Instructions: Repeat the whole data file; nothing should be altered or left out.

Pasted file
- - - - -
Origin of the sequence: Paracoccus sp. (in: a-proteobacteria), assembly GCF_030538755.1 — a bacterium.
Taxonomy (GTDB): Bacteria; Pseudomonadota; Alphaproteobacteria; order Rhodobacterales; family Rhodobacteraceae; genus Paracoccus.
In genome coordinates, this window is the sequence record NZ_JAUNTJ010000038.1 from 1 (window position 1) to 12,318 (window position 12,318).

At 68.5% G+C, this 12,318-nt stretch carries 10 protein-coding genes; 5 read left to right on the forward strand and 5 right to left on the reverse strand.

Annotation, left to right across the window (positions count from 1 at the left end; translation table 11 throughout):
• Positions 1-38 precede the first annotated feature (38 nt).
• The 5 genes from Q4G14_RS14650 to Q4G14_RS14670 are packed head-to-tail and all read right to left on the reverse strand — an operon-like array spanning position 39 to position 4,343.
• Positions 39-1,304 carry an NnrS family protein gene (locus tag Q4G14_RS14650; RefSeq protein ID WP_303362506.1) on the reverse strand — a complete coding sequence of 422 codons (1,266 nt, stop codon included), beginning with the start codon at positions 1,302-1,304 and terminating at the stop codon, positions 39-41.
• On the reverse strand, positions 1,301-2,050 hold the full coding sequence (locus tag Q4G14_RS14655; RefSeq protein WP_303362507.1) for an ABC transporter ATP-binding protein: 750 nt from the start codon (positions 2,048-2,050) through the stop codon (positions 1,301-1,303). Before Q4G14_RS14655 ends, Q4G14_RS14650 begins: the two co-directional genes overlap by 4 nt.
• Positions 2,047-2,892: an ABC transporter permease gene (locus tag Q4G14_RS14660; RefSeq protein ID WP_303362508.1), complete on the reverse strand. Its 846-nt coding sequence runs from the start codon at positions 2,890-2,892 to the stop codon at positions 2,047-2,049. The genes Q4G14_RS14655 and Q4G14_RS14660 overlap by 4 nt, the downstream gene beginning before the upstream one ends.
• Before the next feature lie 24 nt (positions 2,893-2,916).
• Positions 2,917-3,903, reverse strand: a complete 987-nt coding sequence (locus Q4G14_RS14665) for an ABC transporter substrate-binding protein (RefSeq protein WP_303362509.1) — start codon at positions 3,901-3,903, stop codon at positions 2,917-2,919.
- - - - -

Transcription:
Origin of the sequence: Paracoccus sp. (in: a-proteobacteria), assembly GCF_030538755.1 — a bacterium.
Taxonomy (GTDB): Bacteria; Pseudomonadota; Alphaproteobacteria; order Rhodobacterales; family Rhodobacteraceae; genus Paracoccus.
In genome coordinates, this window is the sequence record NZ_JAUNTJ010000038.1 from 1 (window position 1) to 12,318 (window position 12,318).

At 68.5% G+C, this 12,318-nt stretch carries 10 protein-coding genes; 5 read left to right on the forward strand and 5 right to left on the reverse strand.

Annotation, left to right across the window (positions count from 1 at the left end; translation table 11 throughout):
• Positions 1-38 precede the first annotated feature (38 nt).
• The 5 genes from Q4G14_RS14650 to Q4G14_RS14670 are packed head-to-tail and all read right to left on the reverse strand — an operon-like array spanning position 39 to position 4,343.
• Positions 39-1,304 carry an NnrS family protein gene (locus tag Q4G14_RS14650; RefSeq protein ID WP_303362506.1) on the reverse strand — a complete coding sequence of 422 codons (1,266 nt, stop codon included), beginning with the start codon at positions 1,302-1,304 and terminating at the stop codon, positions 39-41.
• On the reverse strand, positions 1,301-2,050 hold the full coding sequence (locus tag Q4G14_RS14655; RefSeq protein WP_303362507.1) for an ABC transporter ATP-binding protein: 750 nt from the start codon (positions 2,048-2,050) through the stop codon (positions 1,301-1,303). Before Q4G14_RS14655 ends, Q4G14_RS14650 begins: the two co-directional genes overlap by 4 nt.
• Positions 2,047-2,892: an ABC transporter permease gene (locus tag Q4G14_RS14660; RefSeq protein ID WP_303362508.1), complete on the reverse strand. Its 846-nt coding sequence runs from the start codon at positions 2,890-2,892 to the stop codon at positions 2,047-2,049. The genes Q4G14_RS14655 and Q4G14_RS14660 overlap by 4 nt, the downstream gene beginning before the upstream one ends.
• Before the next feature lie 24 nt (positions 2,893-2,916).
• Positions 2,917-3,903, reverse strand: a complete 987-nt coding sequence (locus Q4G14_RS14665) for an ABC transporter substrate-binding protein (RefSeq protein WP_303362509.1) — start codon at positions 3,901-3,903, stop codon at positions 2,917-2,919.